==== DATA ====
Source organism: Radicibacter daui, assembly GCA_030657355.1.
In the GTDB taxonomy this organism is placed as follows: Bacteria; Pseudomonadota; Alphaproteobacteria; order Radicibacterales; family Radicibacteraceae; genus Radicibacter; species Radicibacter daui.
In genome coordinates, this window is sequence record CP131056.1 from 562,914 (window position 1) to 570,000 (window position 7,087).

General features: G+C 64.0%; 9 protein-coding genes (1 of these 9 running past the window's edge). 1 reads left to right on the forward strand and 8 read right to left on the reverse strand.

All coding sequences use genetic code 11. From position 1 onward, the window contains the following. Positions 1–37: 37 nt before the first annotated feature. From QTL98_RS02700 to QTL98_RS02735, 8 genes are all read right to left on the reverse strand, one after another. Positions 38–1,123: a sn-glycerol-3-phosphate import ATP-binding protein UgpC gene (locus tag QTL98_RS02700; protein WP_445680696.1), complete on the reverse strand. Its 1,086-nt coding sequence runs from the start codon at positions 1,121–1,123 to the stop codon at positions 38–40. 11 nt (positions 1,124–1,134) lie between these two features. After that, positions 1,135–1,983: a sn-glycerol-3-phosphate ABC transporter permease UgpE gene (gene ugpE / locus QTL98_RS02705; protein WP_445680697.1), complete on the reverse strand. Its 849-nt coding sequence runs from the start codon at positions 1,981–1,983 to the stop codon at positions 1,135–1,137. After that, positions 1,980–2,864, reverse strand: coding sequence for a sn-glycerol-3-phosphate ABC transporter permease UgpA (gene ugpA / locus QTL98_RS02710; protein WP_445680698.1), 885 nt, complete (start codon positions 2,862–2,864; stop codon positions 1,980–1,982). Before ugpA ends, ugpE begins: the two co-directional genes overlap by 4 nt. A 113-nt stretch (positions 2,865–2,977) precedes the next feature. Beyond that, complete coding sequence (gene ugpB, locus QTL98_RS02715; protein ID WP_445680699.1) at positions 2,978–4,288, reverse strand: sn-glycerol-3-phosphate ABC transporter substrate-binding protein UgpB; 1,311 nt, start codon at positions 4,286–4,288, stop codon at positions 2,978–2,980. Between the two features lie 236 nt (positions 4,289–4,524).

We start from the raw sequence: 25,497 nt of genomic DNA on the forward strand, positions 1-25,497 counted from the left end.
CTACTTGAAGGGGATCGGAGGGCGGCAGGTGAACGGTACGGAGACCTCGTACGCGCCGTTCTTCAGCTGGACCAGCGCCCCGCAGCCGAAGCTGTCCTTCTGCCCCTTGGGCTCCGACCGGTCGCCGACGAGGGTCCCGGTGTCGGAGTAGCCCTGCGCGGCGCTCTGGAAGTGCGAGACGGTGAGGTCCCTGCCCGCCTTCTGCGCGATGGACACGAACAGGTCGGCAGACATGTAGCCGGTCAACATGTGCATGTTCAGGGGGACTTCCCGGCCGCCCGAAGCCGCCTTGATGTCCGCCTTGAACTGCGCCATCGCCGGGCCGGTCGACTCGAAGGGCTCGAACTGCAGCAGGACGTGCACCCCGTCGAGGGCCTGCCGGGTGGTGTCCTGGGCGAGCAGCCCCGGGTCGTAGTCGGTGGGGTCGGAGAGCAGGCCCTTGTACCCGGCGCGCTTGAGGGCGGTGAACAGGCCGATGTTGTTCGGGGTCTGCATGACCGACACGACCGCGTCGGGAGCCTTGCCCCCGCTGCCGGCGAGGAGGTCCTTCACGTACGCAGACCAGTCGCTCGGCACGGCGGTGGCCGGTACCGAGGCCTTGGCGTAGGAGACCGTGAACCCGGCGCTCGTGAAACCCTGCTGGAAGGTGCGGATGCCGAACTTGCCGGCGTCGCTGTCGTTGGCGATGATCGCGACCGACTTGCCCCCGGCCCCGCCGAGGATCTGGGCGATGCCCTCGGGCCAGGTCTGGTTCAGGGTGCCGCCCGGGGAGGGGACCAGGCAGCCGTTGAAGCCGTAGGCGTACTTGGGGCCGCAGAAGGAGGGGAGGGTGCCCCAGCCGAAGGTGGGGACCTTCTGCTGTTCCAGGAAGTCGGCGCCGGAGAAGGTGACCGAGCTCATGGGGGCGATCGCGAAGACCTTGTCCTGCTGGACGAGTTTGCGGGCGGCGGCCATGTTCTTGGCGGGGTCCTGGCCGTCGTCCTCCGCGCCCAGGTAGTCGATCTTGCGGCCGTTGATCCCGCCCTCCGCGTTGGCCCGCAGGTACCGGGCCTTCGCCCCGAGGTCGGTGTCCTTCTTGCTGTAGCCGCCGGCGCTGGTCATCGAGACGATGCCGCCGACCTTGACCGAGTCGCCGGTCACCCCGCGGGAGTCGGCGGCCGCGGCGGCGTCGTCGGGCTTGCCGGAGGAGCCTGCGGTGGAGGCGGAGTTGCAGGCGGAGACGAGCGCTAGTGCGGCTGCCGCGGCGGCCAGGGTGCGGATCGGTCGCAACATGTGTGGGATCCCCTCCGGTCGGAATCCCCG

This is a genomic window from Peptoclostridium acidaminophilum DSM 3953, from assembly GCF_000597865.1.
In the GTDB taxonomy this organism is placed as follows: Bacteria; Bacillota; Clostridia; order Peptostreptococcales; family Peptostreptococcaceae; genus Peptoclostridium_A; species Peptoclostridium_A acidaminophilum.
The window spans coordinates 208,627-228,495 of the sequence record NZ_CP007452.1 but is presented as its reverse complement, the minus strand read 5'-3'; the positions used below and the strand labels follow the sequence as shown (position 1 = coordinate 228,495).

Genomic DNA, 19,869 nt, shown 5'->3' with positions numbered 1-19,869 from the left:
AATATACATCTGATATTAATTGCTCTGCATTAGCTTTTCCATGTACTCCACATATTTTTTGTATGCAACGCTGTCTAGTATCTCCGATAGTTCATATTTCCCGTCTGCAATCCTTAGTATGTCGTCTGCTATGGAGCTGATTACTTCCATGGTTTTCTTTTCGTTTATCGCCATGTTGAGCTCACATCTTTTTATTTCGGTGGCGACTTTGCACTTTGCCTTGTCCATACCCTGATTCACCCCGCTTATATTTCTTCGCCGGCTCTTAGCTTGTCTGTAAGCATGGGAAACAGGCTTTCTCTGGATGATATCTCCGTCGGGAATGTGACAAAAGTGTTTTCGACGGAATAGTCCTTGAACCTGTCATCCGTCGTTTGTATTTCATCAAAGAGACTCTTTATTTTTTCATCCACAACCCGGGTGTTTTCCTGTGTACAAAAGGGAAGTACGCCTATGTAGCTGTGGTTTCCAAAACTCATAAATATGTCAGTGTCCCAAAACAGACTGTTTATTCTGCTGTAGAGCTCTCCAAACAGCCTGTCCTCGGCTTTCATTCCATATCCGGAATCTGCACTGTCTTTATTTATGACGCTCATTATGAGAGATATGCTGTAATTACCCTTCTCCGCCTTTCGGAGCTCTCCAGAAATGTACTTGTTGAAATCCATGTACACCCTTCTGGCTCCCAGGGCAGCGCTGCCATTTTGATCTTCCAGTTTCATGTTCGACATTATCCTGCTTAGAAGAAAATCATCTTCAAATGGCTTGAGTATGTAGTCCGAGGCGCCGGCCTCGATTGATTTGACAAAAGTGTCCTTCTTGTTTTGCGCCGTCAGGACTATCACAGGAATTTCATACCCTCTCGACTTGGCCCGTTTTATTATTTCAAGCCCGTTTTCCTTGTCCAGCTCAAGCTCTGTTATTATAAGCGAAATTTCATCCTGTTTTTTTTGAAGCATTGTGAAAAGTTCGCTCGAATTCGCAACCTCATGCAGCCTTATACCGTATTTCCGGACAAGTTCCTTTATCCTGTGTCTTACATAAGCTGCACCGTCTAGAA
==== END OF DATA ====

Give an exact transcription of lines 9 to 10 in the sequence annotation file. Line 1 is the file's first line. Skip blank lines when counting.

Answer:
In the GTDB taxonomy this organism is placed as follows: Bacteria; Bacillota; Clostridia; order Peptostreptococcales; family Peptostreptococcaceae; genus Peptoclostridium_A; species Peptoclostridium_A acidaminophilum.
The window spans coordinates 208,627-228,495 of the sequence record NZ_CP007452.1 but is presented as its reverse complement, the minus strand read 5'-3'; the positions used below and the strand labels follow the sequence as shown (position 1 = coordinate 228,495).